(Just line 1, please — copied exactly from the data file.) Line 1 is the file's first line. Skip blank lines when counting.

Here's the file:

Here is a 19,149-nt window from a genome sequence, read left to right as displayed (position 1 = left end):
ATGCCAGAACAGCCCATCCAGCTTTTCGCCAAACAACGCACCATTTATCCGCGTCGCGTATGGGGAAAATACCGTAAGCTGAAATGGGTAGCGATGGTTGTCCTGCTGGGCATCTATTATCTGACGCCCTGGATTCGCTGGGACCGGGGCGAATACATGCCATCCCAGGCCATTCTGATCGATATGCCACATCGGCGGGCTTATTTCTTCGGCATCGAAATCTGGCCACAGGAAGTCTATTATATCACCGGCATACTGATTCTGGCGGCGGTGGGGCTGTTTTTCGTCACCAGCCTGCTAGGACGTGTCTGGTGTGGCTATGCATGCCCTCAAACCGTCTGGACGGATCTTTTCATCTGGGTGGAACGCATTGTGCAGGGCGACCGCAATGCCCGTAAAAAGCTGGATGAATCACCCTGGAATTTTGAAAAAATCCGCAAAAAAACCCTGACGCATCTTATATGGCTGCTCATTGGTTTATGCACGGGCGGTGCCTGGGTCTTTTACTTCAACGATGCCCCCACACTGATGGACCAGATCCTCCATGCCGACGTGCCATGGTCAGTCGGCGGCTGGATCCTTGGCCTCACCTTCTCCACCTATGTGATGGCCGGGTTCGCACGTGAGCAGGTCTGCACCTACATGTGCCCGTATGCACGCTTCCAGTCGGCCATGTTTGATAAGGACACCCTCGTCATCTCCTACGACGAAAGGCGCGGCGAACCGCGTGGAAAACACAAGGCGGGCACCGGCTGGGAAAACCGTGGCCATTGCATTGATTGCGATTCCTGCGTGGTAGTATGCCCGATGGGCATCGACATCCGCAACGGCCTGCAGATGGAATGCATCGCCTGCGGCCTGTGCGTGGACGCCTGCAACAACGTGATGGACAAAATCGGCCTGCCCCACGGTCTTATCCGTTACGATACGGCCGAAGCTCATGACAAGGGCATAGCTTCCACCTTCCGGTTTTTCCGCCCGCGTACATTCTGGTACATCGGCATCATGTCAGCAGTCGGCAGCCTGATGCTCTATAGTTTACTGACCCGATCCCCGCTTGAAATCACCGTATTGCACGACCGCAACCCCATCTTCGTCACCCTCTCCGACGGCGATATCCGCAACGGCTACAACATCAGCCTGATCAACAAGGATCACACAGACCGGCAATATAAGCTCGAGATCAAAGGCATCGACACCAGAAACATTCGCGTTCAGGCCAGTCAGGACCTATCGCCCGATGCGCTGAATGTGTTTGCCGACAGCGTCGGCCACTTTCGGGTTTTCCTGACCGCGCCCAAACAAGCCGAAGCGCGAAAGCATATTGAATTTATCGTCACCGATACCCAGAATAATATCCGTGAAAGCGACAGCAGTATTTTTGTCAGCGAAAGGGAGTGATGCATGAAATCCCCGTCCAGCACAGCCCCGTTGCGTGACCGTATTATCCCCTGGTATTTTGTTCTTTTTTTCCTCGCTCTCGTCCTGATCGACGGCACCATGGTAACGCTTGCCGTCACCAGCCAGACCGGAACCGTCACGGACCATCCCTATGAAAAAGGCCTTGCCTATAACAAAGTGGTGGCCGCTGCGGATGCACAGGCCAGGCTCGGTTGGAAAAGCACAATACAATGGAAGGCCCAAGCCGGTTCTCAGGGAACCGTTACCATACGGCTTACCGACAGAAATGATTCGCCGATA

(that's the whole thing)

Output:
Here is a 19,149-nt window from a genome sequence, read left to right as displayed (position 1 = left end):